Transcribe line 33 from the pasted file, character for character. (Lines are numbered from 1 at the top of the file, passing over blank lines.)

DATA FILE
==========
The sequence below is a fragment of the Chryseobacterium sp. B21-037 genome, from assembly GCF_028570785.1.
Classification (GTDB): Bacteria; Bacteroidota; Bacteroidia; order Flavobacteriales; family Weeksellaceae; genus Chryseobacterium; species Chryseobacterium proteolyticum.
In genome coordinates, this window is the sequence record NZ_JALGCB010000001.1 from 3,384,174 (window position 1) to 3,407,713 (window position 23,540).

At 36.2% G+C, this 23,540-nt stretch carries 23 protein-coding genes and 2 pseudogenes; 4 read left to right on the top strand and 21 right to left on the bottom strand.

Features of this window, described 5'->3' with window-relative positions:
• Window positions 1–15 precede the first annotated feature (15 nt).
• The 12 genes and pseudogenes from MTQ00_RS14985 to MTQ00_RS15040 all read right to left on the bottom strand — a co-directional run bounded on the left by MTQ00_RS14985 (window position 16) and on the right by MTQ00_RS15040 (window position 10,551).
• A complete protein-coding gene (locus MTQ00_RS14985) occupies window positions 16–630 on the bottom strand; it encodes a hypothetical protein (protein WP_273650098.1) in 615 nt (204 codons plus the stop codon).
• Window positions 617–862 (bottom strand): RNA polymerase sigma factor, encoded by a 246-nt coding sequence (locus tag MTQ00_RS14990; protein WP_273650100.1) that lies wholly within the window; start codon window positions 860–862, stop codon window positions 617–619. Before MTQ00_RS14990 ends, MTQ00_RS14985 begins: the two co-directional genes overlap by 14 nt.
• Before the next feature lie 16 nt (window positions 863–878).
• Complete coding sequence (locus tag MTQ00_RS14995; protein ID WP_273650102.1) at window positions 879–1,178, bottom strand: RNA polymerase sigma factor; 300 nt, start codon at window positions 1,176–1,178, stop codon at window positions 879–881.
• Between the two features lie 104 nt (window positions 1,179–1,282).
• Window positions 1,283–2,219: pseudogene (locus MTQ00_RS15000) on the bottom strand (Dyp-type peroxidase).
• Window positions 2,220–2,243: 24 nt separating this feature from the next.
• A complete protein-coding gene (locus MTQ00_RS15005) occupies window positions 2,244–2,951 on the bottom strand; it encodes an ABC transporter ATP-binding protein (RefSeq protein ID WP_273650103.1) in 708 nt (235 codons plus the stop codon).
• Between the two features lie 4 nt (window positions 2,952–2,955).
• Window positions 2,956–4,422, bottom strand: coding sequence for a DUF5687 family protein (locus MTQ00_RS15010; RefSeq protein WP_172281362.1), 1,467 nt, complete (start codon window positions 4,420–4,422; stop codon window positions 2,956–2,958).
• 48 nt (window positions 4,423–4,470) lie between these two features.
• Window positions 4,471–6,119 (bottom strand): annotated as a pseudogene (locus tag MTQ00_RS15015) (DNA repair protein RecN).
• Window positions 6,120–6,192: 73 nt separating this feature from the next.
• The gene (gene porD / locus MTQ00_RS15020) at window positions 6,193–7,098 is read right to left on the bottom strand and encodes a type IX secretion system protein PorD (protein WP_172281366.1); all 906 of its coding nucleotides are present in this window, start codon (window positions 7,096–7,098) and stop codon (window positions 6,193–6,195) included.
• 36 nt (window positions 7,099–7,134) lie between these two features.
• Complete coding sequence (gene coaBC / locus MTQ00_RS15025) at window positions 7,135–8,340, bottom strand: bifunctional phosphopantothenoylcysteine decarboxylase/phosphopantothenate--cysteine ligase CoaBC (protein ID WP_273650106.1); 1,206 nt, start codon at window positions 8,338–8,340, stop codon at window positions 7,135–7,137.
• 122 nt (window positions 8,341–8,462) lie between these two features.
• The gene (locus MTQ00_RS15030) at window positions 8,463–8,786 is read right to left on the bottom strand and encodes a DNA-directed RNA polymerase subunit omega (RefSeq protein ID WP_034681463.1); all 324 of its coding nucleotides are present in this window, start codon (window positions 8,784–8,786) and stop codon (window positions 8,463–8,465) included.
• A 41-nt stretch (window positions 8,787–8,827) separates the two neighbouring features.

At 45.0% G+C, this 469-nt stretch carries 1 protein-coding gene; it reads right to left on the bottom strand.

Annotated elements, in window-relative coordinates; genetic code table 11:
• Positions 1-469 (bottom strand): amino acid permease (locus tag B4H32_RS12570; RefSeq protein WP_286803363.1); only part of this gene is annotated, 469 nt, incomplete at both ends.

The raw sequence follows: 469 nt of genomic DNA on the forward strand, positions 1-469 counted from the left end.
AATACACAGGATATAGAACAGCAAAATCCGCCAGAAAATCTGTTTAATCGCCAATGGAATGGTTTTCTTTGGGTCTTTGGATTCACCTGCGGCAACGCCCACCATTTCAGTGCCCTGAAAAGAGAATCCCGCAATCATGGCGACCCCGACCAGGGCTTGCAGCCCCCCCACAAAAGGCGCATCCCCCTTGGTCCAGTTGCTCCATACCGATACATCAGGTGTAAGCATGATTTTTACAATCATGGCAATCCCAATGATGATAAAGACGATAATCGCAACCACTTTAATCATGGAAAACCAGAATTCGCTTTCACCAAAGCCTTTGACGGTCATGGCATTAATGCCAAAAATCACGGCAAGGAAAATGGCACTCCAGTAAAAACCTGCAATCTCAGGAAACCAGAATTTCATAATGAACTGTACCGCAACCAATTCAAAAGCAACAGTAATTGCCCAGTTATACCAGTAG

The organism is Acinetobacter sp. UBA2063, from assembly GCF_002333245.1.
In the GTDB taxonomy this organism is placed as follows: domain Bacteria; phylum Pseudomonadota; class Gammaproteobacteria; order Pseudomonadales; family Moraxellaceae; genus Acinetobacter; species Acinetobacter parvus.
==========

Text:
In the GTDB taxonomy this organism is placed as follows: domain Bacteria; phylum Pseudomonadota; class Gammaproteobacteria; order Pseudomonadales; family Moraxellaceae; genus Acinetobacter; species Acinetobacter parvus.